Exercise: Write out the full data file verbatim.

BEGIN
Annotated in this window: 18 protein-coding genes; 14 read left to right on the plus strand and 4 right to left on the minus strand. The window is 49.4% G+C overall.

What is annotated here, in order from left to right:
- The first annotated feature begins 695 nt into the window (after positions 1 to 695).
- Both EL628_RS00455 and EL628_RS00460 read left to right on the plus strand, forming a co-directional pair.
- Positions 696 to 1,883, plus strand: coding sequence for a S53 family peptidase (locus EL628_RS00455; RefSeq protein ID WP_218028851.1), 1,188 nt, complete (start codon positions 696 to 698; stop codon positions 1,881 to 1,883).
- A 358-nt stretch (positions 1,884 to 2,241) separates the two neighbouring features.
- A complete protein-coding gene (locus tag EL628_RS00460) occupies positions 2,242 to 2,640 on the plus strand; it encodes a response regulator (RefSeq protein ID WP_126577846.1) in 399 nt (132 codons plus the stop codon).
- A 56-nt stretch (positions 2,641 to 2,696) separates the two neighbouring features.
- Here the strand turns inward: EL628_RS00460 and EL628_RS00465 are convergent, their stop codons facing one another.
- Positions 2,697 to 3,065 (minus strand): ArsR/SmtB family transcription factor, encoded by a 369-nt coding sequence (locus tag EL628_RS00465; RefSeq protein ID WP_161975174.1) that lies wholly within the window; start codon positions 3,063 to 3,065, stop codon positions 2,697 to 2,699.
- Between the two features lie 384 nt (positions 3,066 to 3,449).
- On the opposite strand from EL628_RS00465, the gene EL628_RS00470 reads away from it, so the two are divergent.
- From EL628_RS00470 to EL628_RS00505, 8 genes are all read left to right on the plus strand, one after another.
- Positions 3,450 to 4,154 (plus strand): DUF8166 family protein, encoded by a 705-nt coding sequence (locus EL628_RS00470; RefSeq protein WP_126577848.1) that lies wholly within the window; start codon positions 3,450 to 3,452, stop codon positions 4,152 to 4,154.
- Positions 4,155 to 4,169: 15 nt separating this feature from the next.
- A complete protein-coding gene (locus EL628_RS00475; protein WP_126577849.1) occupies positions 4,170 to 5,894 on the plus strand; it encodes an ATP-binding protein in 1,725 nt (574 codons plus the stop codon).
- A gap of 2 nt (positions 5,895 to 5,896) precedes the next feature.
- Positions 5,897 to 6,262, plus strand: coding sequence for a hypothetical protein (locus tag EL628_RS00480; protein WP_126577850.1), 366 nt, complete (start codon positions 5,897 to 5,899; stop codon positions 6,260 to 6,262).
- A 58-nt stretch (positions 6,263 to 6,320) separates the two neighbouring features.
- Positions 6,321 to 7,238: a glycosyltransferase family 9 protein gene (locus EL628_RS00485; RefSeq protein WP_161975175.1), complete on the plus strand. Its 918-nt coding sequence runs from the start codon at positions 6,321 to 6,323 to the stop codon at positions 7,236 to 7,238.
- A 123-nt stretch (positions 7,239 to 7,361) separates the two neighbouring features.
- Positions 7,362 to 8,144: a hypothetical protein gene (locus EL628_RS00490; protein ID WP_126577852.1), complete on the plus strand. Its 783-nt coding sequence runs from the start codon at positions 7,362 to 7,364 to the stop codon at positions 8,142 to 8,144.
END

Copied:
Annotated in this window: 18 protein-coding genes; 14 read left to right on the plus strand and 4 right to left on the minus strand. The window is 49.4% G+C overall.

What is annotated here, in order from left to right:
- The first annotated feature begins 695 nt into the window (after positions 1 to 695).
- Both EL628_RS00455 and EL628_RS00460 read left to right on the plus strand, forming a co-directional pair.
- Positions 696 to 1,883, plus strand: coding sequence for a S53 family peptidase (locus EL628_RS00455; RefSeq protein ID WP_218028851.1), 1,188 nt, complete (start codon positions 696 to 698; stop codon positions 1,881 to 1,883).
- A 358-nt stretch (positions 1,884 to 2,241) separates the two neighbouring features.
- A complete protein-coding gene (locus tag EL628_RS00460) occupies positions 2,242 to 2,640 on the plus strand; it encodes a response regulator (RefSeq protein ID WP_126577846.1) in 399 nt (132 codons plus the stop codon).
- A 56-nt stretch (positions 2,641 to 2,696) separates the two neighbouring features.
- Here the strand turns inward: EL628_RS00460 and EL628_RS00465 are convergent, their stop codons facing one another.
- Positions 2,697 to 3,065 (minus strand): ArsR/SmtB family transcription factor, encoded by a 369-nt coding sequence (locus tag EL628_RS00465; RefSeq protein ID WP_161975174.1) that lies wholly within the window; start codon positions 3,063 to 3,065, stop codon positions 2,697 to 2,699.
- Between the two features lie 384 nt (positions 3,066 to 3,449).
- On the opposite strand from EL628_RS00465, the gene EL628_RS00470 reads away from it, so the two are divergent.
- From EL628_RS00470 to EL628_RS00505, 8 genes are all read left to right on the plus strand, one after another.
- Positions 3,450 to 4,154 (plus strand): DUF8166 family protein, encoded by a 705-nt coding sequence (locus EL628_RS00470; RefSeq protein WP_126577848.1) that lies wholly within the window; start codon positions 3,450 to 3,452, stop codon positions 4,152 to 4,154.
- Positions 4,155 to 4,169: 15 nt separating this feature from the next.
- A complete protein-coding gene (locus EL628_RS00475; protein WP_126577849.1) occupies positions 4,170 to 5,894 on the plus strand; it encodes an ATP-binding protein in 1,725 nt (574 codons plus the stop codon).
- A gap of 2 nt (positions 5,895 to 5,896) precedes the next feature.
- Positions 5,897 to 6,262, plus strand: coding sequence for a hypothetical protein (locus tag EL628_RS00480; protein WP_126577850.1), 366 nt, complete (start codon positions 5,897 to 5,899; stop codon positions 6,260 to 6,262).
- A 58-nt stretch (positions 6,263 to 6,320) separates the two neighbouring features.
- Positions 6,321 to 7,238: a glycosyltransferase family 9 protein gene (locus EL628_RS00485; RefSeq protein WP_161975175.1), complete on the plus strand. Its 918-nt coding sequence runs from the start codon at positions 6,321 to 6,323 to the stop codon at positions 7,236 to 7,238.
- A 123-nt stretch (positions 7,239 to 7,361) separates the two neighbouring features.
- Positions 7,362 to 8,144: a hypothetical protein gene (locus EL628_RS00490; protein ID WP_126577852.1), complete on the plus strand. Its 783-nt coding sequence runs from the start codon at positions 7,362 to 7,364 to the stop codon at positions 8,142 to 8,144.